When all of the search publisher metrics available are considered, Quality Score always seems to receive the most attention; yet it’s also the metric which search marketers have the least amount of visibility into. It’s difficult to know how to effectively improve it and assess its impact on performance. What we do know, however, is that every time a user conducts a search that triggers ads, a Quality Score is calculated based on a number of factors, including:
• The keyword’s historical click-through rate (CTR)
• The display URL’s historical CTR
• The account history
• The quality of the landing page
• The keyword/ad relevance
• The keyword/search relevance
The first three factors here on Google’s list reference performance history, despite the history of a keyword’s Quality Score being unavailable within the AdWords interface. Rather than showing different Quality Scores across time, Google displays a single Quality Score that provides an estimate of that keyword’s overall quality.
For the most part this is adequate – search marketers analyse Quality Score at specific moments in time to understand keyword relevance and performance issues. However, this one-off-style approach to analysing Quality Score fails to provide insight into how search marketers’ ongoing efforts to optimise campaigns impact upon Quality Score, either positively or negatively.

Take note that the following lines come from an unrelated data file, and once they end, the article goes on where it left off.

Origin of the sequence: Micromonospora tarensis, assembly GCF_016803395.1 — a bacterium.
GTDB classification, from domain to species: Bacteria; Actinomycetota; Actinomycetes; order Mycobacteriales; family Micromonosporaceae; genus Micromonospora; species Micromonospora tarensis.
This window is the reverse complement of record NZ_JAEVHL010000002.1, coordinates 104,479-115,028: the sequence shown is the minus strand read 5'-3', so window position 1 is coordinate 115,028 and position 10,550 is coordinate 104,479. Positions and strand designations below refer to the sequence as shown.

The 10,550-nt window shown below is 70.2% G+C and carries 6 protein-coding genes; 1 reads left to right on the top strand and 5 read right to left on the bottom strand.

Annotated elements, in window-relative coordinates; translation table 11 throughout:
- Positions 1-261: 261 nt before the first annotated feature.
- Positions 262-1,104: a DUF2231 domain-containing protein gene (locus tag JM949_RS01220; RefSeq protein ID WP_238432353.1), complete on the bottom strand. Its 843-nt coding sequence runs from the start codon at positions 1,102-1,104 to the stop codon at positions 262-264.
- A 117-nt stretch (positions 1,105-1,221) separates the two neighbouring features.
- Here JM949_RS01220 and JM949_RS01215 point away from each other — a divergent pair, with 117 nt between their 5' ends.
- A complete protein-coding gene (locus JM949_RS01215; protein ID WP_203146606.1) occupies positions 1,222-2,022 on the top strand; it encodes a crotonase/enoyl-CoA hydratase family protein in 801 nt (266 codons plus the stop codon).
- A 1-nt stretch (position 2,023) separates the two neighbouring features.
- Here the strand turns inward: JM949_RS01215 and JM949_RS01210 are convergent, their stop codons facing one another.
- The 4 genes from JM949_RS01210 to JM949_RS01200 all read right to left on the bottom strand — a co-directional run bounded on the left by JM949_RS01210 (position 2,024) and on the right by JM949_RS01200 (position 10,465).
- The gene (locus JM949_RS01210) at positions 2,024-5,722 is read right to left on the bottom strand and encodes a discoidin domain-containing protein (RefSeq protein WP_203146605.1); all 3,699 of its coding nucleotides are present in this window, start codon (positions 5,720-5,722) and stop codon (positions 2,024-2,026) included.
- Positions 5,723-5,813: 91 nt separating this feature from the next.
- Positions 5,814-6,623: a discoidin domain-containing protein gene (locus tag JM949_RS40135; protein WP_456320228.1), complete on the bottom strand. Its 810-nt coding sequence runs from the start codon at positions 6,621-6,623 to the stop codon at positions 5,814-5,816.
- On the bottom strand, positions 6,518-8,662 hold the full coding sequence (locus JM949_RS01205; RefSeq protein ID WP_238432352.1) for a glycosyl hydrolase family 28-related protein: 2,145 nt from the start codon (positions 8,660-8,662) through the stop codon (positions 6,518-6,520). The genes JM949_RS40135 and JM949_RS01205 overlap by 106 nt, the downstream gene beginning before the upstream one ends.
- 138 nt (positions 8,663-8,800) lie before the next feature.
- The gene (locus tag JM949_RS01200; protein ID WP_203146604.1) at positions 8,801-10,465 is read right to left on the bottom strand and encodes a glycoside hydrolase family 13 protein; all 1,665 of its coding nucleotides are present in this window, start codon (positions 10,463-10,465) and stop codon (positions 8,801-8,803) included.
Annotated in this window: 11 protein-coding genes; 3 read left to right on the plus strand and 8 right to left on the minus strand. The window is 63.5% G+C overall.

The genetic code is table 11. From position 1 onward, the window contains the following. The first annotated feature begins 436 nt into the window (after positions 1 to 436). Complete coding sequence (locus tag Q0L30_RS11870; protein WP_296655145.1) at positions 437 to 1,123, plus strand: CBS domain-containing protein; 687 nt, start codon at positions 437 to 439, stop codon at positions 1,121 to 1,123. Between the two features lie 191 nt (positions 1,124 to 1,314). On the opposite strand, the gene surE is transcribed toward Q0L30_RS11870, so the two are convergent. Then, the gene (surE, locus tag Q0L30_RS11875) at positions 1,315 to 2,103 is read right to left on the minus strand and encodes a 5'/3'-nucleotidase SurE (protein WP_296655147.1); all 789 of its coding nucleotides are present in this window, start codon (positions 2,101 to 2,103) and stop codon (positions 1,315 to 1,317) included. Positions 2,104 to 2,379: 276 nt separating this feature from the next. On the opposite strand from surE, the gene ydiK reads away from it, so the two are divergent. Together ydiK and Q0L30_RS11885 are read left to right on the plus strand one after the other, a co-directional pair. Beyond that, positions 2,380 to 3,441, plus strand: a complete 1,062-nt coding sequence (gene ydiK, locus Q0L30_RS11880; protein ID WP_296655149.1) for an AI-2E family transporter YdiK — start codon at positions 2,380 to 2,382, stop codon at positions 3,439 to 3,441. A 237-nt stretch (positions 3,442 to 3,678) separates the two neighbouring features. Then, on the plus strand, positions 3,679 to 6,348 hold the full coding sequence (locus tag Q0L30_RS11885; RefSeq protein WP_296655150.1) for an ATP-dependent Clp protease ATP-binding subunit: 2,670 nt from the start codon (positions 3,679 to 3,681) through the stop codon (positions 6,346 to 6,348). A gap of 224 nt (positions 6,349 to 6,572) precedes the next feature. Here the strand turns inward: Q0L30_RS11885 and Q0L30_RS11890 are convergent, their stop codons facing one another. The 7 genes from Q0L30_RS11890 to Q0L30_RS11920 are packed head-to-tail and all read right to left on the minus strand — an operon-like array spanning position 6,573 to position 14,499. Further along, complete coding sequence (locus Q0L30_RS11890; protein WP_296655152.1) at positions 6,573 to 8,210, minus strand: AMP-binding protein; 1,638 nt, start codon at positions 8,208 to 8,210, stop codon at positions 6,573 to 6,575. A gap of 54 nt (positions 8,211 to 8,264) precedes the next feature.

Whether it’s testing brand new creative or introducing additional negative keywords, improving a keyword’s Quality Score can lead to a lower cost-per-click (CPC) and a higher ad position. Changes in these two metrics can subsequently impact upon CTR, costs and return on investment (ROI), among other things. Unfortunately, the influence each of these best practices has on keyword Quality Score is frequently lost with time, especially within larger accounts. Imagine having to record the daily Quality Score for two million keywords affected by new creative messaging.
To understand the impact of optimisation efforts on Quality Score, search marketers need the ability to trend historical Quality Score, against other performance metrics, over time.
For example, by trending Quality Score and average CPC over a 3-month period, search marketers can understand the exact impact on cost that comes from an increase in Quality Score from 6 to 8. Trends that include other metrics like ROI and conversion rate highlight the indirect impact that Quality Score has on conversion and revenue goals.